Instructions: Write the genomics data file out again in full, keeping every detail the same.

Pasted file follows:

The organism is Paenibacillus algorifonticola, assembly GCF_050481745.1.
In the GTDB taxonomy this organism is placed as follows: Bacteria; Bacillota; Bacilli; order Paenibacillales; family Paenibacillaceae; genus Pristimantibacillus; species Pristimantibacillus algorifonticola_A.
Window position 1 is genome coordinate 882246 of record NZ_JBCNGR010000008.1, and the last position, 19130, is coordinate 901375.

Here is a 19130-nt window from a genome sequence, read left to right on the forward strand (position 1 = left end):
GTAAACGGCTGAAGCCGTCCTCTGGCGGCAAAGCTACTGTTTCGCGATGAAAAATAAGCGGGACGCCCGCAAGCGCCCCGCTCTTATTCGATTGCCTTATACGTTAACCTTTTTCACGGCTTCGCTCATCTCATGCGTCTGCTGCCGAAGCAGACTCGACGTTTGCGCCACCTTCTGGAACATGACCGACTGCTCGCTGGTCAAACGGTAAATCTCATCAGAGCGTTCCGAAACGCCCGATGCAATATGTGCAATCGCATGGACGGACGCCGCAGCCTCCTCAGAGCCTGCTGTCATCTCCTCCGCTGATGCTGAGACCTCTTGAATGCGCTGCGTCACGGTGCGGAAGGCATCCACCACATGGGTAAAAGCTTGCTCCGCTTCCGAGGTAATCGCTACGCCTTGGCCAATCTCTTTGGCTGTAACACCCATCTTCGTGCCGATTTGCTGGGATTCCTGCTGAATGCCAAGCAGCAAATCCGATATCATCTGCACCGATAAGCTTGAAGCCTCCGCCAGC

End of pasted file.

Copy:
The organism is Paenibacillus algorifonticola, assembly GCF_050481745.1.
In the GTDB taxonomy this organism is placed as follows: Bacteria; Bacillota; Bacilli; order Paenibacillales; family Paenibacillaceae; genus Pristimantibacillus; species Pristimantibacillus algorifonticola_A.
Window position 1 is genome coordinate 882246 of record NZ_JBCNGR010000008.1, and the last position, 19130, is coordinate 901375.

Here is a 19130-nt window from a genome sequence, read left to right on the forward strand (position 1 = left end):
GTAAACGGCTGAAGCCGTCCTCTGGCGGCAAAGCTACTGTTTCGCGATGAAAAATAAGCGGGACGCCCGCAAGCGCCCCGCTCTTATTCGATTGCCTTATACGTTAACCTTTTTCACGGCTTCGCTCATCTCATGCGTCTGCTGCCGAAGCAGACTCGACGTTTGCGCCACCTTCTGGAACATGACCGACTGCTCGCTGGTCAAACGGTAAATCTCATCAGAGCGTTCCGAAACGCCCGATGCAATATGTGCAATCGCATGGACGGACGCCGCAGCCTCCTCAGAGCCTGCTGTCATCTCCTCCGCTGATGCTGAGACCTCTTGAATGCGCTGCGTCACGGTGCGGAAGGCATCCACCACATGGGTAAAAGCTTGCTCCGCTTCCGAGGTAATCGCTACGCCTTGGCCAATCTCTTTGGCTGTAACACCCATCTTCGTGCCGATTTGCTGGGATTCCTGCTGAATGCCAAGCAGCAAATCCGATATCATCTGCACCGATAAGCTTGAAGCCTCCGCCAGC